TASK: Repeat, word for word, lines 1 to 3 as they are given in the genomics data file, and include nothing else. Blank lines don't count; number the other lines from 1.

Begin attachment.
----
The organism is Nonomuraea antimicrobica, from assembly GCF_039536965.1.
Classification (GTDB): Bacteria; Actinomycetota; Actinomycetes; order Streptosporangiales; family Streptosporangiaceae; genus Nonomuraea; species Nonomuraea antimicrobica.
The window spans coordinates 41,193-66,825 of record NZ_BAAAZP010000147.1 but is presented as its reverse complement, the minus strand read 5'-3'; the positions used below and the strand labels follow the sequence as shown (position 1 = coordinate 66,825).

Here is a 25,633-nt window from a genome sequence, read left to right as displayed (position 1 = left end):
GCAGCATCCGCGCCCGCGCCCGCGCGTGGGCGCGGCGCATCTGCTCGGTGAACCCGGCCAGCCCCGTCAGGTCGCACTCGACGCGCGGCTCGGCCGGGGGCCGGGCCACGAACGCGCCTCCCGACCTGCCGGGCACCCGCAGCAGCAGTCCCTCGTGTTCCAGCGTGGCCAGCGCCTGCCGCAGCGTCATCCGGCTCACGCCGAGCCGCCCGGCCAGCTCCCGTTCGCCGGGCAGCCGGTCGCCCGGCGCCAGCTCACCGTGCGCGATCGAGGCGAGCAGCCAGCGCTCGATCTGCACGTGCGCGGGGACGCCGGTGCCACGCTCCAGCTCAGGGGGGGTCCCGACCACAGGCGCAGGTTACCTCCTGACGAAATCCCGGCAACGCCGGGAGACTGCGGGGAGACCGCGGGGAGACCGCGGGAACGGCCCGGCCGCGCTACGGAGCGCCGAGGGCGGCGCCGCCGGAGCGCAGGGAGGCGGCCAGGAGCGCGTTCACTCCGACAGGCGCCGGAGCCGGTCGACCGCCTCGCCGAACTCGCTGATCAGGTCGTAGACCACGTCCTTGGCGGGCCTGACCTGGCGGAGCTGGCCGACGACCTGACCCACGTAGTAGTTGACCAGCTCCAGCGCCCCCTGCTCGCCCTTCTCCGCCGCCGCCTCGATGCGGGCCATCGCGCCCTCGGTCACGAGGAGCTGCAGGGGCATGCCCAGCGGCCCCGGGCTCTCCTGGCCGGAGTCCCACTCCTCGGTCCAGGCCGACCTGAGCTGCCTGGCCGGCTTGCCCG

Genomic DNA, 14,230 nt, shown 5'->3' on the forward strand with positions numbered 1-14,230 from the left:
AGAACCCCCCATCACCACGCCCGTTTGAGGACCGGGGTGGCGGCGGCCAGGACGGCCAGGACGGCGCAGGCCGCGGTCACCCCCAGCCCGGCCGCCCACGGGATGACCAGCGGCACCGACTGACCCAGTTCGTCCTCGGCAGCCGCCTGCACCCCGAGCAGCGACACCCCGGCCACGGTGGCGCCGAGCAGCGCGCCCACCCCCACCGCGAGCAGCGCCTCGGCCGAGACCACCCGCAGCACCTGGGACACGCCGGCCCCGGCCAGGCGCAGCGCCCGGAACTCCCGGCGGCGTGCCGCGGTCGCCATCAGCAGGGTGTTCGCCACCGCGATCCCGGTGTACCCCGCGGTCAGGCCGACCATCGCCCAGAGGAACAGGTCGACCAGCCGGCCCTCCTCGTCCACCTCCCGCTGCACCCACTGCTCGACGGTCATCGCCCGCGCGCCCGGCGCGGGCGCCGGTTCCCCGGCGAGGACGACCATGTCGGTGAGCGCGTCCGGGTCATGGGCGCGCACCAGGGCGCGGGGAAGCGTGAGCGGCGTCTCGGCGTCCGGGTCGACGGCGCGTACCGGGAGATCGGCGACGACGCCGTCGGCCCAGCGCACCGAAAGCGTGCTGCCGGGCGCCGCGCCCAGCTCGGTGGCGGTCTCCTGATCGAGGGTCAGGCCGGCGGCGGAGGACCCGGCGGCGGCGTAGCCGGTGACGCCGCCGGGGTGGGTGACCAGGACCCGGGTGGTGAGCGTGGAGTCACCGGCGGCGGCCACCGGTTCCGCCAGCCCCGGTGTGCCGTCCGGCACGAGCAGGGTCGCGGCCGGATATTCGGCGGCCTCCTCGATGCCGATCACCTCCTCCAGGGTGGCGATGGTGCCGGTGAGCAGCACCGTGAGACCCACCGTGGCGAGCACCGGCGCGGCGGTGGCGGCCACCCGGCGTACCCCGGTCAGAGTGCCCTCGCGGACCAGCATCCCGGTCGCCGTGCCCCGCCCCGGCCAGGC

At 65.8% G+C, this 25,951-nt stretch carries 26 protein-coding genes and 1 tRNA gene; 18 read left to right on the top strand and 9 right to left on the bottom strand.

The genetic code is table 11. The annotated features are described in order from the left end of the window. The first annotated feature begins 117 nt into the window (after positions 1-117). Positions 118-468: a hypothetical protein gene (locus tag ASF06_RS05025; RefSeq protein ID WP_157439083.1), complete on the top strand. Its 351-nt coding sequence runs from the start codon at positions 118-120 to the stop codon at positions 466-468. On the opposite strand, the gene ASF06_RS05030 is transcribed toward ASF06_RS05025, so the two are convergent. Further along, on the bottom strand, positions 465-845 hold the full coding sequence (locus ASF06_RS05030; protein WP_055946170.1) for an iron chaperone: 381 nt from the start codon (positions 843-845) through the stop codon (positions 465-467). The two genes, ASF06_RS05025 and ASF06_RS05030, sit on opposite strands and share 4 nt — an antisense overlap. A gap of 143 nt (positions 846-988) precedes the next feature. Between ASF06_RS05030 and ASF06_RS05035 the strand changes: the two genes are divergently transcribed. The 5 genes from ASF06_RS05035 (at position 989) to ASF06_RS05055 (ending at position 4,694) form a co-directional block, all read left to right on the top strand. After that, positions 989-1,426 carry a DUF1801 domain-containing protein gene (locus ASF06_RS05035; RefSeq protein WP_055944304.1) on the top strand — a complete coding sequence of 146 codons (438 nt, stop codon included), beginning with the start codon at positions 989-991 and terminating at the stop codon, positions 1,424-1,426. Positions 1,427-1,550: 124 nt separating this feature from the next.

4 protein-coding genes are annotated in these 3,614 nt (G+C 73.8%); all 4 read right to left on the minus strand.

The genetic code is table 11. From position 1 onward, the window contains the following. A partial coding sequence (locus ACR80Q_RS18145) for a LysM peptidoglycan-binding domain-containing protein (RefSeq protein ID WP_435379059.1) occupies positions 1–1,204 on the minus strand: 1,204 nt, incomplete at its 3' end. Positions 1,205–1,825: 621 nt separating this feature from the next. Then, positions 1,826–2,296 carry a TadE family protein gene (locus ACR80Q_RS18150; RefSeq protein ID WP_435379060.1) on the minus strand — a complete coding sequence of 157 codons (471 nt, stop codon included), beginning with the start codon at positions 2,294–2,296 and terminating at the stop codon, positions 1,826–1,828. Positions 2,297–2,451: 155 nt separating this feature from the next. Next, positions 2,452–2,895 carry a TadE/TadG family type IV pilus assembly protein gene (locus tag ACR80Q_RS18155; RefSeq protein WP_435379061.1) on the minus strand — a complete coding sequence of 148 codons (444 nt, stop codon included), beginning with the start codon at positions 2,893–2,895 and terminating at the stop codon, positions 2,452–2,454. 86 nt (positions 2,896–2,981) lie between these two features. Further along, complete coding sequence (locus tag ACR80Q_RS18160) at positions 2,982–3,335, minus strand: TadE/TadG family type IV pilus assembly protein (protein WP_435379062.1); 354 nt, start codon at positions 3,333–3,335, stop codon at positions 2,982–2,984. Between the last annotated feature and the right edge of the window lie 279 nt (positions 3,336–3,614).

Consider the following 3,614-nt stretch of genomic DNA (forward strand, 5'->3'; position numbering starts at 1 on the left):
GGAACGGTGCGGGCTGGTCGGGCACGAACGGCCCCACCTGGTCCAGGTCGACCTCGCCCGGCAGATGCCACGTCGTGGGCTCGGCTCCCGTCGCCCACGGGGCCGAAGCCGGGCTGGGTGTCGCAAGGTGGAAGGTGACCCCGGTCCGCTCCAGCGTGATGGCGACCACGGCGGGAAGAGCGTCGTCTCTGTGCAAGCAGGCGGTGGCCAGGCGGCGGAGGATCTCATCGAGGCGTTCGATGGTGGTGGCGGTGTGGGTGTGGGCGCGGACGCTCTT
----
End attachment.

The organism is Nonomuraea antimicrobica, from assembly GCF_039536965.1.
Classification (GTDB): Bacteria; Actinomycetota; Actinomycetes; order Streptosporangiales; family Streptosporangiaceae; genus Nonomuraea; species Nonomuraea antimicrobica.
The window spans coordinates 41,193-66,825 of record NZ_BAAAZP010000147.1 but is presented as its reverse complement, the minus strand read 5'-3'; the positions used below and the strand labels follow the sequence as shown (position 1 = coordinate 66,825).